With the round in the oven, Mary started the soup of the day, chicken vegetable. She asked Bill, who had not changed his uniform, to cut the vegetables she’d taken from the walk-in downstairs. Bill set up a cutting board and took a chef’s knife from Mary’s knife drawer. He honed the knife on a sharpening steel and was about to start.
“I told you to change your uniform,” Mary said. “Be careful, dammit.”
Suburban did not own its own knives. Their knives were rentals from a knife company. Every Wednesday the knife company delivered freshly-sharpened sets and collected the ones that had been used. Therefore, all the knives were sharp all the time.
Bill was listening to the music Mary had put on. She was putting the water to the soup pot. He started with the onions, large-dicing several big ones. Next was celery, which he peeled first. Then came the carrots. These were sliced round. Several times the knife came close to nicking Bill, something that happened in kitchens frequently and that cooks got used to. In the course of his cooking career Bill would have stitches twice and probably should have had them at least twice more. But he would make it out of kitchens with all his digits, something not all cooks and kitchen workers did.
Bill would always remember: in one Manhattan bistro where he later worked, he would see a kitchen worker, not a cook, so busy listening to music and so not busy concentrating on what he was doing, slice a finger off while slicing a slab of bacon on a slicing machine. Later in his life Bill would recall that it was a tremendously gorgeous Saturday morning with a strong, bright sun and perfectly clear sky, one of those mornings when your first thoughts were thankfulness for being alive and rejoicefulness for everything being the way it was supposed to be. God’s perfection!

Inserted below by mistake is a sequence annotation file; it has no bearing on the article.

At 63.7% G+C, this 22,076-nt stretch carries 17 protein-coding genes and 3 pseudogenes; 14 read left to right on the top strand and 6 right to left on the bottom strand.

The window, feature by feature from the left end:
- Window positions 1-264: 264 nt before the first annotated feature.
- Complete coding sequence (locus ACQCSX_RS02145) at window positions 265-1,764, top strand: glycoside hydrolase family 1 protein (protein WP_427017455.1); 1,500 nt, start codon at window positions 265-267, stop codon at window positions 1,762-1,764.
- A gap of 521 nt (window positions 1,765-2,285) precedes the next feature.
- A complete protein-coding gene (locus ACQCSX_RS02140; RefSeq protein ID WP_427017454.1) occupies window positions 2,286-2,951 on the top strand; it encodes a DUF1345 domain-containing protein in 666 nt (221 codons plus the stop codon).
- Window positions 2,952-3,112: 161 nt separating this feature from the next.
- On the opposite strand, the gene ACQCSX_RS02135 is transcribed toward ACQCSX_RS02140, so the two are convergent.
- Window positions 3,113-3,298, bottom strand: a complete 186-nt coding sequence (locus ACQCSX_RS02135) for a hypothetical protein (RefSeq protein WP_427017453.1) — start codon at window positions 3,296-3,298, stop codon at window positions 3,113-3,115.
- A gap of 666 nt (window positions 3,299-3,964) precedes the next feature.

Bill was cooking off trays of bacon for the brunch meal, starting them in the broiler’s dutch oven. They were using packaged bacon so there was no need for the worker to be using the slicer. No one understood why he was doing what he was but no one paid it much attention. Bill had just emptied one tray’s bacon into the holding pan and set another into the Dutch oven. The guy was dancing and singing and slicing.
The digital error happened so quickly the guy himself didn’t understand it. He didn’t feel it at first. But then there was the blood all over the bacon and the slicer, and there was the digit, completely separated from the hand. It was the pinky finger, a good two-thirds of it.
Suddenly that all-perfect and truly wondrous bit of God’s perfection had been tainted by human imperfection. Suddenly what should have been memorialized as God’s true beauty was memorialized as human tragedy caused by human carelessness and frailty.
Vegetables for soup done, they started a pot of Bordelaise sauce. Bill would learn that what they called Bordelaise sauce here was not classic Bordelaise in French cuisine. It was more of a brown gravy. The sauce started, they took a break.
Out in the hall, Bill lit a cigarette and sat on a milk case. Mary sat on the empty bread cases turned upside down. Bea came out and took a cigarette from Bill’s pack. Bill gave her his cigarette to light it with. She sat on lettuce cases that were next to Mary and opposite Bill. Bill could see up both their legs and looked openly not even attempting to make it sneaky. Mary was showing white panties. Bea was showing Bea, and she spread wide for Bill knowing he knew she was just doing what he’d asked her to do.
“Lord have mercy,” Mary said.